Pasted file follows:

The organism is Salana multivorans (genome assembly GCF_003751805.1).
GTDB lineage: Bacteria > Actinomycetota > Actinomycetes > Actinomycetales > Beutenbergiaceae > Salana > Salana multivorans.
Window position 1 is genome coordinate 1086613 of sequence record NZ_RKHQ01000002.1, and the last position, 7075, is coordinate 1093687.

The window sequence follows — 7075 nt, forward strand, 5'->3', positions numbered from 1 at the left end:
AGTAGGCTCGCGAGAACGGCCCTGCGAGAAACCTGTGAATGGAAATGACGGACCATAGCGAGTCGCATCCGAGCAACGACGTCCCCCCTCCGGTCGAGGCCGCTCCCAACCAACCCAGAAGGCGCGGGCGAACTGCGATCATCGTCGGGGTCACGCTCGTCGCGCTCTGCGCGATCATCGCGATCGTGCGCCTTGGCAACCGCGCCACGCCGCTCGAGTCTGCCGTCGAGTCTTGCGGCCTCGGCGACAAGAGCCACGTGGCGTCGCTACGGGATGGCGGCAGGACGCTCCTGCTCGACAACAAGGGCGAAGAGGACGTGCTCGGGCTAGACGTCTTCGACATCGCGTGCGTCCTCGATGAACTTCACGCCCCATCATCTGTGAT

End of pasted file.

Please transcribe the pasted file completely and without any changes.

The organism is Salana multivorans (genome assembly GCF_003751805.1).
GTDB lineage: Bacteria > Actinomycetota > Actinomycetes > Actinomycetales > Beutenbergiaceae > Salana > Salana multivorans.
Window position 1 is genome coordinate 1086613 of sequence record NZ_RKHQ01000002.1, and the last position, 7075, is coordinate 1093687.

The window sequence follows — 7075 nt, forward strand, 5'->3', positions numbered from 1 at the left end:
AGTAGGCTCGCGAGAACGGCCCTGCGAGAAACCTGTGAATGGAAATGACGGACCATAGCGAGTCGCATCCGAGCAACGACGTCCCCCCTCCGGTCGAGGCCGCTCCCAACCAACCCAGAAGGCGCGGGCGAACTGCGATCATCGTCGGGGTCACGCTCGTCGCGCTCTGCGCGATCATCGCGATCGTGCGCCTTGGCAACCGCGCCACGCCGCTCGAGTCTGCCGTCGAGTCTTGCGGCCTCGGCGACAAGAGCCACGTGGCGTCGCTACGGGATGGCGGCAGGACGCTCCTGCTCGACAACAAGGGCGAAGAGGACGTGCTCGGGCTAGACGTCTTCGACATCGCGTGCGTCCTCGATGAACTTCACGCCCCATCATCTGTGAT